Home » Reviews » Drama » The Flying Lovers of Vitebsk, Shakespeare’s Globe – Review
Credit: Kneehigh
Credit: Kneehigh

The Flying Lovers of Vitebsk, Shakespeare’s Globe – Review

Pros: Actors with emotional depth and great choreographed talent.

Cons: The overall run of the show is too short, and while the space is stunning, it’s also physically cramped.

Pros: Actors with emotional depth and great choreographed talent. Cons: The overall run of the show is too short, and while the space is stunning, it’s also physically cramped. ‘Each night Marc comes home and we invent a new colour.’ In turn, each night Emma Rice's final spectacle for Kneehigh bring a fresh, vibrant and tender glimpse into the world of two passionate and intertwined souls. The Flying Lovers of Vitebsk charts the romantic lives and times of Marc and Bella Chagall, from its shy beginnings to its poignant end. Not that it feels like it really has an…

Summary

Rating

Excellent

A touching, enriching and intimate portrait of lasting love.

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‘Each night Marc comes home and we invent a new colour.’ In turn, each night Emma Rice’s final spectacle for Kneehigh bring a fresh, vibrant and tender glimpse into the world of two passionate and intertwined souls. The Flying Lovers of Vitebsk charts the romantic lives and times of Marc and Bella Chagall, from its shy beginnings to its poignant end. Not that it feels like it really has an end: their relentless devotion seems to transcend and stretch beyond the very boundaries and fly high into the air, as the title suggests.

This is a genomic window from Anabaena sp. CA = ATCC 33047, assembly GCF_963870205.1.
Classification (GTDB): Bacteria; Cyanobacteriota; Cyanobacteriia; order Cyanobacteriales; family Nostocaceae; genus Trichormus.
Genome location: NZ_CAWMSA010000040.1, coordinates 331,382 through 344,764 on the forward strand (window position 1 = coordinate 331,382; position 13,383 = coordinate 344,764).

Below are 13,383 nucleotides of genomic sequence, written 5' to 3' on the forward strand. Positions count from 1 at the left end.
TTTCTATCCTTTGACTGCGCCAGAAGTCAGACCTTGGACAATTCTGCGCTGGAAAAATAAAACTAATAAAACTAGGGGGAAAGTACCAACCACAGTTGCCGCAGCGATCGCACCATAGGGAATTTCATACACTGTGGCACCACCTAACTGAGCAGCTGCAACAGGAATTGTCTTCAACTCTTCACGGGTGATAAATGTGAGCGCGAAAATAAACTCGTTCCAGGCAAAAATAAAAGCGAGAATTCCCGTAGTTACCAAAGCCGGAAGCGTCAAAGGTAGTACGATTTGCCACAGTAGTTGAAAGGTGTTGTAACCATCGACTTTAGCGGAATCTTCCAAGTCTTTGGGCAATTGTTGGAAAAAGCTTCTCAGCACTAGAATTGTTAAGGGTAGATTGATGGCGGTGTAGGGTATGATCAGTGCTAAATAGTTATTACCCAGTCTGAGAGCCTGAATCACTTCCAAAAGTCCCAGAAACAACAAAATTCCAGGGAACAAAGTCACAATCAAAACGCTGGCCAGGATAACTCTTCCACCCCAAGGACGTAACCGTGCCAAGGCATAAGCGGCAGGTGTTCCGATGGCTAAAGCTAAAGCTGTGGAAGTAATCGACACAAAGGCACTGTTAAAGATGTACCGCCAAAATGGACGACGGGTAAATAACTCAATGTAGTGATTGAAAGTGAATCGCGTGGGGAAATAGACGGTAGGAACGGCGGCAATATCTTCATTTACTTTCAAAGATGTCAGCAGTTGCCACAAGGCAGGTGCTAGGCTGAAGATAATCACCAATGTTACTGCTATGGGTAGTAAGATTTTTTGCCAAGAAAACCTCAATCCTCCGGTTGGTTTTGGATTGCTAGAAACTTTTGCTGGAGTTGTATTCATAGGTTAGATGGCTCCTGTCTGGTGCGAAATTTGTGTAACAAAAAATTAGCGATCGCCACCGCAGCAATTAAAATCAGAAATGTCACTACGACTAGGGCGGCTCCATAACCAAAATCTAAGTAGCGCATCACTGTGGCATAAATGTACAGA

There is a beautiful, almost child-like quality to the lovers’ courtship. They twirl around the stage with precision and grace, and at times it felt like a ballet performance. Marc Antolin and Audrey Brisson are both marvels, not only bringing real depth to the Chagalls’ love story, but also a sense of whimsical self-awareness. They are put through their paces with multi-lingual songs and sudden surges of energy in traditional dance. They are consistently enveloped in one another, complementary and utterly devoid of one-upmanship. Essentially, they really do make the perfect onstage couple!

Props are used to brilliant effect here. They rely on subtlety, giving a nod to the audience rather than screaming the obvious. A red balloon on a string is Bella’s red-cheeked friend, a pail hanging from a rope is the ticking of time as Bella waits long hours for Marc to arrive. Whether it’s a wedding dress under a simple black ensemble or a giant green cow coming out of a small suitcase, each idea is carefully initiated and fits perfectly with the play’s sense of wonder and fun. The set design resembles a deconstructed Da Vinci helicopter, all crooked and nonsensical.

Yet through all the smiles lie deeper themes of identity and loss. The town of Vitebsk at the very beginning is described as now merely dust; only postcards (distributed amongst the audience) remain as its lasting physical memory. The horror of anti-semitism is a shadow always behind the lovers, always determining the course of their onward path. In the end, after all that they knew of the past is lost, it is their love which makes their present bearable. Again props provide emotional connection, in particular two suitcases full of pairs of shoes and books, a clear indicator of the Jewish sufferings during the Holocaust.

Try to catch this beautiful portrayal of innocent and imaginative lovers if you can, it speaks to any heart that has felt the joys of love, and the pain.

Author: Daniel Jamieson
Director: Emma Rice
Producer: Kneehigh
Box Office: 020 7401 9919
Booking Link: http://www.shakespearesglobe.com/theatre/whats-on/sam-wanamaker-playhouse/the-flying-lovers-of-vitebsk-2016
Booking Until: 2 July 2016

About Rachael Simmons

Rachael Simmons
By day Rachael is on the reception of a North London secondary school inevitably being deafened by a parent, by night she is frequently found wandering the London streets desperately trying to kill time post-detention and pre-theatre. She has a BA in Film & American studies from King's and prides herself on her first essay being on Buffy the Vampire Slayer, final dissertation on Anime. As you do. She has a terrible penchant for stage door and live tweeting her cultural adventures, sometimes simultaneously. She has never knowingly turned down pizza nor jazzy socks.